The Turnbull Government has confirmed it will pursue membership of the Open Government Partnership (OGP) initiative, effectively reversing the policy of former Prime Minister Tony Abbott.
The OGP is an informal international grouping of nation’s committed to, broadly, Gov 2.0 ambitions – from the promotion of transparency, empowerment of citizens through engagement and harnessing new technologies to strengthen public sector governance.
The combination of these goals effectively bolsters anti-corruption measures and aims to drive better service delivery.
But having dusted off the plans to get serious about Open Government ideals, it risks making a mockery of its own process by running a shortened public consultation, and without seeking a broad range of non-government views about what Australia’s commitment should look like.
It has also pre-determined the area of focus for government’s first National Action Plan, circumventing any strong community views about where its initial attentions should be applied.
Joining the OGP is a great idea. It has been a great idea for all of the years it was off the agenda. But the OGP is a process, not a destination.
Now that we have a Prime Minister who is intellectually on-board with the benefits that will be derived from joining the OGP, it is surely time for an honest assessment of Australia’s current status, where there are short-comings, and where improvements could be made.
There is a credibility issue here. The Australian Government has had a tortured recent history in this area. It moved from the heady-days of signing a Declaration of Open Government (which committed to a set of ideals around access to information, citizen engagement and participatory policy-making), to a period in which engagement became lip-service, and basic access to information through programs like the Freedom of Information Act were wound-back or circumvented.
Australia went from being an international driver of open government standards, to a government that was not prepared to do the basic work around a National Action Plan that would give it entry an international partnership of countries that was championing these very ideals.
Open Government encompasses lots of different issues and you wouldn’t want to get too specific about any one thing. But a fair assessment of the health of the Open Government agenda can be fairly summed up with the fact that the Australian Government currently has no Privacy Commissioner and no Freedom of Information Commissioner.
These positions have been vacant for most of the year. Both roles have been so sidelined – and maligned – since 2010 that there is no queue of enthusiastic applicants.
Simply blowing the dust off a years-old process that had been shelved two years ago – by this government – really doesn’t buy trust or good will. We need to start again and sliding a three-week initial consultation quietly under the radar with a departmental statement really isn’t good enough.
The process behind joining the OGP is too important to rush. And it should be hoped that government will take to opportunity to consult as widely as possible across the community.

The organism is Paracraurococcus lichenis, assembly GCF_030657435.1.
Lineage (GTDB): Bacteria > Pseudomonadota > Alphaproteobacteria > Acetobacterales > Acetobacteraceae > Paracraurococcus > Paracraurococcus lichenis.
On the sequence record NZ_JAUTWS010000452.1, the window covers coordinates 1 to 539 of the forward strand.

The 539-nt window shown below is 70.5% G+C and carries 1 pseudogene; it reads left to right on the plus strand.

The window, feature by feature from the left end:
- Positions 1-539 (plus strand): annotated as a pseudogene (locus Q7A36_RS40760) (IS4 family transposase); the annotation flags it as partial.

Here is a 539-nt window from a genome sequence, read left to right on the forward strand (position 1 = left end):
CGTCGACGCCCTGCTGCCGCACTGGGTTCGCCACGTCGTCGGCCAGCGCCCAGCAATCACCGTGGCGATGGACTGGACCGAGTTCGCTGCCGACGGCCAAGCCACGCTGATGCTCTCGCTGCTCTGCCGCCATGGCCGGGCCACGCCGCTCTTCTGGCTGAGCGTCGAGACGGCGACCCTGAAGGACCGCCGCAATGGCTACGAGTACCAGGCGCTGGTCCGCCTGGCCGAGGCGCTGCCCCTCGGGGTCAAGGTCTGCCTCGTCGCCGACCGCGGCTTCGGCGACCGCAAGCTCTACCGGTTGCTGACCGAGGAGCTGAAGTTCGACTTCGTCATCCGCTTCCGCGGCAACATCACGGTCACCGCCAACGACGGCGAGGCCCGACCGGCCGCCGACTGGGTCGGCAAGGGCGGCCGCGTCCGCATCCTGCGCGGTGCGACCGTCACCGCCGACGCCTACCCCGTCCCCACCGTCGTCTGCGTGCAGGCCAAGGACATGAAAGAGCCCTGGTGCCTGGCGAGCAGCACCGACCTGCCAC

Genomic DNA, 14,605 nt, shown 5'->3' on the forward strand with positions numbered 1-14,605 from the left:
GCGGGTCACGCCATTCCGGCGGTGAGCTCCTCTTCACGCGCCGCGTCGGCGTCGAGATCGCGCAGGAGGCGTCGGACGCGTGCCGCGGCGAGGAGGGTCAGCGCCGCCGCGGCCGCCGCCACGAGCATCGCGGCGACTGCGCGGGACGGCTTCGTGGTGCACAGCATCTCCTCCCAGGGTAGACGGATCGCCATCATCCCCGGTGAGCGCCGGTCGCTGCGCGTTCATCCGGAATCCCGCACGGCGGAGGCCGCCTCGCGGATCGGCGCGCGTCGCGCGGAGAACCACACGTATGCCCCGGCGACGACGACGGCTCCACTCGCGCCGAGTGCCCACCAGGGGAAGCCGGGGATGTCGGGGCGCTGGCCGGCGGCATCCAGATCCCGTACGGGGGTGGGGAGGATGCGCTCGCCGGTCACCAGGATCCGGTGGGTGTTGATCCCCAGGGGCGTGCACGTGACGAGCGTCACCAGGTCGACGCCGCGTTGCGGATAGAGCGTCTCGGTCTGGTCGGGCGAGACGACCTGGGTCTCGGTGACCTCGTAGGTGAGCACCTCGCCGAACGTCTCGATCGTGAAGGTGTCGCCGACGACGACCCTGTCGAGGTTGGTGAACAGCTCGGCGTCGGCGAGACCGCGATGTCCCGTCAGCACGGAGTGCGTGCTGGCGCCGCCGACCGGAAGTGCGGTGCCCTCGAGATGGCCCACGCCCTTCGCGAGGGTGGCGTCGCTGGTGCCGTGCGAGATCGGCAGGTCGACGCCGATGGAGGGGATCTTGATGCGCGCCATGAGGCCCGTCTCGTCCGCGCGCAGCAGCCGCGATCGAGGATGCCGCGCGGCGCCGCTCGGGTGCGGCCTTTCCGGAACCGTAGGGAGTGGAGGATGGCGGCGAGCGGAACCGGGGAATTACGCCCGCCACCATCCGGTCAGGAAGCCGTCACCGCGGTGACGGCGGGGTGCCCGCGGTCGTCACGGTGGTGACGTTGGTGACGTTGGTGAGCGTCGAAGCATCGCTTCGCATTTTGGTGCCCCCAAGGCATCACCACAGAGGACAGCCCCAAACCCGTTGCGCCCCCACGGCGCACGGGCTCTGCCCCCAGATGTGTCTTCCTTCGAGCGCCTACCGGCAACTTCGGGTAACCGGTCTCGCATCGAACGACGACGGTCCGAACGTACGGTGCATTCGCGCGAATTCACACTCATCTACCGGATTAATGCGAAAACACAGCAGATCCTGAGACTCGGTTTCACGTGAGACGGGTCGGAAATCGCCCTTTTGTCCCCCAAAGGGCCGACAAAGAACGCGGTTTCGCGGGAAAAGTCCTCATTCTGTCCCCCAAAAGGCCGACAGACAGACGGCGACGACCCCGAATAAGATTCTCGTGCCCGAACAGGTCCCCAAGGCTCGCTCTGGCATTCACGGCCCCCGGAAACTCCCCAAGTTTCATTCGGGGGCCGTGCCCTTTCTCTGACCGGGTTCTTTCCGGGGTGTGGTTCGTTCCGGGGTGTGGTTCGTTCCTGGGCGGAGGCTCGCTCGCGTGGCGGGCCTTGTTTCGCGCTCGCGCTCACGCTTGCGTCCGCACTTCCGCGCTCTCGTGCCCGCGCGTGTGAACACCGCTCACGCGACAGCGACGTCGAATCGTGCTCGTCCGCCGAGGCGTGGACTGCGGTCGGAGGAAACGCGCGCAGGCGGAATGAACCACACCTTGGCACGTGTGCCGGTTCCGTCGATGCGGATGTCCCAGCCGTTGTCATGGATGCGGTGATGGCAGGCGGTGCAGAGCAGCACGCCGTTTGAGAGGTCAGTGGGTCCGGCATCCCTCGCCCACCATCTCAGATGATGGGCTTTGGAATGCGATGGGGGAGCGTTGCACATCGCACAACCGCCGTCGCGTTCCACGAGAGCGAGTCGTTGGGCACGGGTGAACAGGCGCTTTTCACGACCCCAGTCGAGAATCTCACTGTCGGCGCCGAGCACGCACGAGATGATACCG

The stakes are too high, at a time when data integrity issues have become so fundamental to the running of government.
The Australian Government had committed to joining the OGP in 2013 under the previous Labor administration. By early 2014, reports had emerged the commitment to OGP membership was no longer a priority, and by 2015 the issue was off the agenda.
Mr Turnbull’s office resurrected the commitment shortly after the leadership change in September, and the Prime Minister signed-off on another crack at OGP membership in recent weeks.
The Department of Prime Minister and Cabinet announced the new policy via its website yesterday. Further details can be found at the newly-created OGPau page that has been launched on the GovSpace website.
The OGP was founded in 2011 by the governments of the US, the UK, Brazil, Mexico, Norway, the Philippines and South Africa. It has grown to 69 member countries.
The latest recommitment to the OGP will be viewed with a jaundiced eye by anyone outside of government circles. The proof will be in the action over the next six months as government consults on its National Action Plan – to be submitted to the OGP as part of Australia’s application process.
The recommitment to the OGP has slipped quietly under the radar, and there seems no genuine attempt to canvas views from the community. The breadth of the National Action Plan has already been determined, and the consultation period for the design of its framework already truncated to just three weeks.
All consultations must be made publicly through channels dictated by government, and there is no independent advisory mechanism to make sure that a cross-section of community interests are canvassed.
The Government wants its action plan submitted to the OGP Steering Committee by the middle of next year.
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